Torah Study Notes 1-22-11

Notice to readers. On occasion the writer has the misfortune of missing a Torah Study Class. Accordingly, in order to maintain some sense of continuity in the narrative, I will post notes from the prior year or years. This is such a posting.

January 22, 2011


19:1 Moses has been up the mountain.  The use of the word “moon” is interesting – since no one knows what the ancient Israeli calendar system was. They are now in the wilderness of Sinai and have been borne out of Egypt on “the wings of eagles.” To be holy means to be separate; to be a priest is to act as an intermediary between the people and God. Julius Lester, when asked if he was a bridge between two communities replied “bridges are something people walk all over.” Note that they are a kingdom of priests – which is probably a unique idea – different from other cultures. However, becoming a priest is both an honor and a burden. The difference between a liberal and conservative mindset: The latter wants to maintain order and security while the former wants to create community. This creates a problem for the Jews. It was uncertain as to how and where they would fit in. They succeed in only the liberal scenario. This same rubric also applies to Muslim society – which is supposed to be anti class. Similarly, as to early Christianity until they had an emperor.

19:7  Since it appears that God is providing for them they are willing to accept the commandments – although they don’t yet know what they are. It appears that Moses is going up and down the mountain frequently. In verse 9 there is reference to a thick cloud – which is not mentioned thereafter. This is an example of the conflation of two oral traditions. To this extent the text is indecisive and self-referential. Words fail and “showing” becomes the way to deliver the message. This is a technique most frequently associated with post-modern literature. Consider also “Pulp Fiction” or “Rashomon.” Tom Stoppard in “Acadia” talks about history as a parade along a path. Someone in front drops something and you come along and pick it up. The play occurs in two different points in time. In architecture compare the Seagram’s Building and the Pompidou Center. The latter is post-modern because it turns modern inside out – from concealment of structure to glorification of it.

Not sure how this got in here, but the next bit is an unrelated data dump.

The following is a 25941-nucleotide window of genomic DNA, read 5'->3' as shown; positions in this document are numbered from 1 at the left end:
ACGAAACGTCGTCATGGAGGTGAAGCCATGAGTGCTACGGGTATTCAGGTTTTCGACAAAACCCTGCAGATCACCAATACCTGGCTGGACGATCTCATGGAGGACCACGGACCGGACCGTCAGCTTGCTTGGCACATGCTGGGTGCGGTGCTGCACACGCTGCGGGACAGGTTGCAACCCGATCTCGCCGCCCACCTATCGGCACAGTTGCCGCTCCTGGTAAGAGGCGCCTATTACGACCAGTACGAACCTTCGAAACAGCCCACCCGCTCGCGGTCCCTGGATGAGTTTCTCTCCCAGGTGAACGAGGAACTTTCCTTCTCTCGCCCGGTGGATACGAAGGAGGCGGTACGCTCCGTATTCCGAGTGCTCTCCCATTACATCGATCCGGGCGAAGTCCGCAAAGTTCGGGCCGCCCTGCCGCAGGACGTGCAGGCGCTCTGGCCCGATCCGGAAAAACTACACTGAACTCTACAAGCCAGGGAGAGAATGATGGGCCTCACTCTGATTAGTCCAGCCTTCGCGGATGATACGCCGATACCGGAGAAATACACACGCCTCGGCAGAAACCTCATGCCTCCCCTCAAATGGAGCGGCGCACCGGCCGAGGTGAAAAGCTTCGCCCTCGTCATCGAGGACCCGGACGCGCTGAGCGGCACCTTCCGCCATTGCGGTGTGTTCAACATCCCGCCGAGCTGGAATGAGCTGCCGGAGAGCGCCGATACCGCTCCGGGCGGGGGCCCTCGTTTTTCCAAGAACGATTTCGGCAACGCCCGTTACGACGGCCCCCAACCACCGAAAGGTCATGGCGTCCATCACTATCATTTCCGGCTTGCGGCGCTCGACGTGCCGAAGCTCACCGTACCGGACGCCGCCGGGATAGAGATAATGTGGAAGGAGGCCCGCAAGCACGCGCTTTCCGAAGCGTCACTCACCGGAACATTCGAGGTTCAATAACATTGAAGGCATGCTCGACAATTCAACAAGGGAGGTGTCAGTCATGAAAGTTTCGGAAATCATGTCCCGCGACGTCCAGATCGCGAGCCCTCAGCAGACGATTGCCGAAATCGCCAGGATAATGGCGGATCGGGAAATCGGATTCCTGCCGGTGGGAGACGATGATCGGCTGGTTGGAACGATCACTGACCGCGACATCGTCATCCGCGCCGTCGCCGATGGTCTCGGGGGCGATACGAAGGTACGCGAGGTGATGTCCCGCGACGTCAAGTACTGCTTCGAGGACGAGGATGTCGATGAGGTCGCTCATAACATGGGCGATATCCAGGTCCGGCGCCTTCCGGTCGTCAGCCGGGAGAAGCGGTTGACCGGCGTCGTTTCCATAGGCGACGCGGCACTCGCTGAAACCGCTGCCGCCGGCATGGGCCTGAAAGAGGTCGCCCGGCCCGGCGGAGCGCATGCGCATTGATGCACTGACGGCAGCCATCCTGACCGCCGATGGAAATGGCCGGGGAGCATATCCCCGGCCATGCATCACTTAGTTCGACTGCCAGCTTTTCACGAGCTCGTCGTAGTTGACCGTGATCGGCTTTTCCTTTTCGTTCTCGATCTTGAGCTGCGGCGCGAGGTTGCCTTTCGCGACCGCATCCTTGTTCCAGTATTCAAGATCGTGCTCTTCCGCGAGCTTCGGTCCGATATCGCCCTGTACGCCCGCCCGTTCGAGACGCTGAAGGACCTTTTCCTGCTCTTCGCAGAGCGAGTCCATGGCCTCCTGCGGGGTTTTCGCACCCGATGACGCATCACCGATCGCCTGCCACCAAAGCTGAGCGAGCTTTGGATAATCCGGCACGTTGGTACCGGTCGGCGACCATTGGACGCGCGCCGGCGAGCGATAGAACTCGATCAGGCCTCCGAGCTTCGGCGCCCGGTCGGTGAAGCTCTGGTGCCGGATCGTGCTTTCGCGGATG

Note that purification is going to be a process and take time. This also conveys the significance of the event.

19:14 Moses: be ready for the third day – the men should not consort with woman. Moses has now interpreted what God told him and has created a different set of rules. This is what he heard as distinguished from what God said. Sexual intercourse renders both parties impure. What do we know of priestly purification issues in ancient Egypt? Verses 7 through 13 set us up for 14.  The feminist scholar Judith Pleskow has written “Standing Again at Sinai”” where she addresses this problem of the treatment of woman. The ancient Israelites were probably exposed to a pastiche of purification rituals from other societies – Mesopotamian and Egyptian among them. The compilers were already faithful and accepted the authority of God and his commandments but were nevertheless compiling this text. There is always a gap between God’s will and our perception of it. This may be the most important chapter in the Torah since it lays the groundwork for God’s revelation.

19:16  They take their places at the foot of the mountain. Thunder, lightning and a cloud combines the two traditions. Did the mountain hover threateningly over the people? Talmud: It hovered until the Torah was completed and the commandments were accepted. See Emile Fackenheim on God’s presence in history: Think of yourself being there – there were those who experienced the presence of god and those who experienced an extraordinary meteorological event. “We walk sightless in the presence of miracles.”


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